The Golden Rules For Your First Long Run

long run
flickr photo by Peter Mooney shared under a Creative Commons (BY-SA) license

The long runs are essential workouts for runners who trains for every distance. Long runs are hard workouts where most of the difficulty tends to be running a considerable amount of time or miles.

For runners who have decided to go from 10k races to a half marathon or from a half marathon to a marathon, apart from other changes in the way of training, it is advisable to increase the duration of long runs.

For those runners who are giving a try to their first long runs of more than 90 minutes, we will now give you some practical pieces of advice we hope will help you to enjoy them to the limit.

The Golden Rules For Your First Long Run (Larger than 90 minutes)


Your body’s demand cannot be exaggerated and, for that reason, it is important that your long run milage increase is not abrupt.

If you are used to 60-minutes long runs, running 90 minutes from one week to the other may probably be too much for your body.

You will for sure be able to run that amount of time, but there will be a considerable risk of suffering from an injury. Let your body get used to it and increase progressively.


If you are training for the half marathon or the marathon, run some of your long runs at the same time of the race.

In this way, you can get used to the feeling of getting up early, having breakfast and allowing your body to digest and absorb nutrients. Plan and try a routine prior to the race.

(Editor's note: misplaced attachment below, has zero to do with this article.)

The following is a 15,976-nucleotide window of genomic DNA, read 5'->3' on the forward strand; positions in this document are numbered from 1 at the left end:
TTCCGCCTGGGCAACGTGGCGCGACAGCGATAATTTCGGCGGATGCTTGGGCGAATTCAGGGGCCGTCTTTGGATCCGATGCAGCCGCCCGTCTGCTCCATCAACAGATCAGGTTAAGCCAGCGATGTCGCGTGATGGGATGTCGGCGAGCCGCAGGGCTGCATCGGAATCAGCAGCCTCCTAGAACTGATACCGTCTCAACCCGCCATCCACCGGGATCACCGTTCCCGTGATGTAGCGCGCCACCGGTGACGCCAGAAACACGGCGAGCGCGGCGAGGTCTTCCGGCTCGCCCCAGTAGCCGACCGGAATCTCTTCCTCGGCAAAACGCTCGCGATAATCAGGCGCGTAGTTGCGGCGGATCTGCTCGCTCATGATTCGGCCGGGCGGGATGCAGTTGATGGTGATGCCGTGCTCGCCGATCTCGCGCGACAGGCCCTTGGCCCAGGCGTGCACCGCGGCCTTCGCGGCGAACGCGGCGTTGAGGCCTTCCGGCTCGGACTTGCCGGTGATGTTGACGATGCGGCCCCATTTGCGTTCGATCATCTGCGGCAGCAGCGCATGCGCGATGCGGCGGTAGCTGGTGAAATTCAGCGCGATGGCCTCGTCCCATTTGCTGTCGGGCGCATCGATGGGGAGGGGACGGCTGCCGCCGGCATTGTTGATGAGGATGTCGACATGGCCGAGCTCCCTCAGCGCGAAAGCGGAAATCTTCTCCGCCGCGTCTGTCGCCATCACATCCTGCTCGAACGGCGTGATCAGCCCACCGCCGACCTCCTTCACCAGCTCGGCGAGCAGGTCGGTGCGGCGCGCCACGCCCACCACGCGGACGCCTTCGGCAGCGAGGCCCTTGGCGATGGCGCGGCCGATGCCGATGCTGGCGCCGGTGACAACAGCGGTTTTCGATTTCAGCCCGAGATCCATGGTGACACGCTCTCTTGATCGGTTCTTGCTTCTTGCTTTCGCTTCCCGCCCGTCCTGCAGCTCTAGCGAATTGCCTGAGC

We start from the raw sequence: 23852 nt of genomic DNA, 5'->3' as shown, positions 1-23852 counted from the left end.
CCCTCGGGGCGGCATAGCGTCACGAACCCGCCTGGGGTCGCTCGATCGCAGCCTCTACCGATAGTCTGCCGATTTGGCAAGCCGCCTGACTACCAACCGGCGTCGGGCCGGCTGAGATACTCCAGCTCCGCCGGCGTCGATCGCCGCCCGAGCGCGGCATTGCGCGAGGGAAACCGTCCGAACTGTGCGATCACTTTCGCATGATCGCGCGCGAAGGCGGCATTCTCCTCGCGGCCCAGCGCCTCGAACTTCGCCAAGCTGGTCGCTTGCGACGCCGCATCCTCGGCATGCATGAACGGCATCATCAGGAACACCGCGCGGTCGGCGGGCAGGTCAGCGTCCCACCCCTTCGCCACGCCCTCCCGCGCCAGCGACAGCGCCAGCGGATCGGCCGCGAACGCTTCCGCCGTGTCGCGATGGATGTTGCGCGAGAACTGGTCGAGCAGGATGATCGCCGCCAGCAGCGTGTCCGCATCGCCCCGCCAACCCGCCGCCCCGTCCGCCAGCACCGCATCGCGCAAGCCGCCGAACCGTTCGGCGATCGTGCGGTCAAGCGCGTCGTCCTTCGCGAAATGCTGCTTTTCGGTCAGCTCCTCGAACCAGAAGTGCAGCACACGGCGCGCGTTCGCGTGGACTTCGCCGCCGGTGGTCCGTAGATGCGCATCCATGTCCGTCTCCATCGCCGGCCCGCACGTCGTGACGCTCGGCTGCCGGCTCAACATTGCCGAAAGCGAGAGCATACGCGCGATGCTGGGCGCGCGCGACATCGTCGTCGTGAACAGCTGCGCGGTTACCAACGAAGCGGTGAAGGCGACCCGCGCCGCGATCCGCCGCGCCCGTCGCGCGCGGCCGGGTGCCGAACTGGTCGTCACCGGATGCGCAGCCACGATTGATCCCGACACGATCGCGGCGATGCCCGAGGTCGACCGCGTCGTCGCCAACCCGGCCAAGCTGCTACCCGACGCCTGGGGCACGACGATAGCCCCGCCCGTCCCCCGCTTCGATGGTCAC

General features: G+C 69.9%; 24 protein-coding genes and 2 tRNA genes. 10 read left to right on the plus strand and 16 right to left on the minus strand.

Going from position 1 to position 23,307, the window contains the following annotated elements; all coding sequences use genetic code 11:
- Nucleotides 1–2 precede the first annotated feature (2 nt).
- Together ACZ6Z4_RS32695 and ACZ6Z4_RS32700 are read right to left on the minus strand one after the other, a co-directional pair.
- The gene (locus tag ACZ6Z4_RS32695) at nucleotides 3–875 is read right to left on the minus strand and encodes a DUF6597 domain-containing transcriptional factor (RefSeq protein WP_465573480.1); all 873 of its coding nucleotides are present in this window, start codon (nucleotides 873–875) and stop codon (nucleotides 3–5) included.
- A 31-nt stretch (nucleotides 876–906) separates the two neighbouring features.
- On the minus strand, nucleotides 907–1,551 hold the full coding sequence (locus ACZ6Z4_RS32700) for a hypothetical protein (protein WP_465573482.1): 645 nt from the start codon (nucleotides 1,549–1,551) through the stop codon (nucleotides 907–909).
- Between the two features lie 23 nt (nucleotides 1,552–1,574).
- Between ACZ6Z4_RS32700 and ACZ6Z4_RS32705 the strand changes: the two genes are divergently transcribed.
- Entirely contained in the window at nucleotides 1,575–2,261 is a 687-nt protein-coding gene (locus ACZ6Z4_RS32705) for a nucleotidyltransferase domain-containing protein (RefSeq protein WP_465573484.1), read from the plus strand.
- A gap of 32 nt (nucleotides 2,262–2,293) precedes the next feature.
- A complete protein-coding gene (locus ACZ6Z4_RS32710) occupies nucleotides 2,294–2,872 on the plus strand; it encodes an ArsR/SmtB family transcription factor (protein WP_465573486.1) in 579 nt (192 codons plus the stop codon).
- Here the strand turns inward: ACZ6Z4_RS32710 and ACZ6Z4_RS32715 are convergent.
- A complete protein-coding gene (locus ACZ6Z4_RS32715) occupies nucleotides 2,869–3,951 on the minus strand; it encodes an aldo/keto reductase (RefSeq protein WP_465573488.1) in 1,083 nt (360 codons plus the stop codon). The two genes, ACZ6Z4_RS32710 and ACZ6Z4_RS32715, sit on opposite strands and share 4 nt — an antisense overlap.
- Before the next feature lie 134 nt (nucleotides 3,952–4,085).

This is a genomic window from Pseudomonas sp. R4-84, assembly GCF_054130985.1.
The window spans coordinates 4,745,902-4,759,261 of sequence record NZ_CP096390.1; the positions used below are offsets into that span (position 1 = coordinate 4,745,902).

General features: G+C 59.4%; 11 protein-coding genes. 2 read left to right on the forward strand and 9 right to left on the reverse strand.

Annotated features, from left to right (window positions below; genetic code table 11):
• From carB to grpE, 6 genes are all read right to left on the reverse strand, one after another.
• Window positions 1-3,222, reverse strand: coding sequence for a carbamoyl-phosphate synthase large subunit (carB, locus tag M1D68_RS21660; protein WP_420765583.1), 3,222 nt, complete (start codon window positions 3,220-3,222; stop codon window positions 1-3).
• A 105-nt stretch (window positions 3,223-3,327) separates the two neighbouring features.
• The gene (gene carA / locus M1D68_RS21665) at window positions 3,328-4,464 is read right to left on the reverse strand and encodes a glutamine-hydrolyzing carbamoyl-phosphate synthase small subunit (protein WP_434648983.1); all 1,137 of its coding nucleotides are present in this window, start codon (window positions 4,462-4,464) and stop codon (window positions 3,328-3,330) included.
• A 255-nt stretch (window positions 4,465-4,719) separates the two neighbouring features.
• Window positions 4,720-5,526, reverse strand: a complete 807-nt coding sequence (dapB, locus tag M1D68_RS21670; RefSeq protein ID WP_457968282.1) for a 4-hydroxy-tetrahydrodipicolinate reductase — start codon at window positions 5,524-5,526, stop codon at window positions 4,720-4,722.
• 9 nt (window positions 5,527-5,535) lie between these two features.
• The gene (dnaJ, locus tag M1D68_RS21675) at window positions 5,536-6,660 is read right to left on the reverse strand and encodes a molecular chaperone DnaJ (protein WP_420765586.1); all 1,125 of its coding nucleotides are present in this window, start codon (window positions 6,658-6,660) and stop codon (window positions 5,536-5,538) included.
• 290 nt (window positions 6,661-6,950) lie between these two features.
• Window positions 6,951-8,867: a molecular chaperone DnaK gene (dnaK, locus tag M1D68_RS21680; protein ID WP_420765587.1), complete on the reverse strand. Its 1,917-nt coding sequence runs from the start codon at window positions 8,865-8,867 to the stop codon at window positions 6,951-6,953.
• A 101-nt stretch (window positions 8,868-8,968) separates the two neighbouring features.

Increasing the lenght of your long runs is a good way of increasing stimuli and preventing your body from becoming slugish.

Even though the amount of minutes or miles you can add every week depends on your background as runner, your training plan and goals, it is advisable for many runners to increase it at most 10% in relation to the previous week.

So, if the long run of your previous week was 12 miles, you could try to run 13 miles the next week. However, it is important not to apply formula or fixed and structured plans and take into account how you felt in the previous long run and how you feel today.

If you have suffered a lot during your previous long run or if it was hard for you to recover from it, increasing the extent or the duration may not be advisable. Analyze this and be smart!

Other runners have a more defiant increase (of approximately 20%) and then keep it during some weeks. That is what we like most doing.


Increasing the duration or the amount of long runs permanently is good but always considering a limit.

You need to know your goals (running a half marathon or a marathon) and analyze your improvements and training plan.

We recommend you to define the type of race you are training for and the maximum duration of the long runs you will have. So, for a marathon, the longest long runs tend to be of about 15 to 20 miles (depending on the runner’s experience and capacity). Once you have reached the maximum stated for your training plan, it is advisable to start trying more advanced varieties.

It is also advisable to organize a week of shorter long runs while training for a race. Some runners choose to have long runs of shorter duration or distance one week out of four to ease rest and recovery.


Using long runs to experiment is perfect. Try future options of foods and hydration, gels, clothes, trainers and socks.

flickr photo by Peter Mooney shared under a Creative Commons (BY-SA) license


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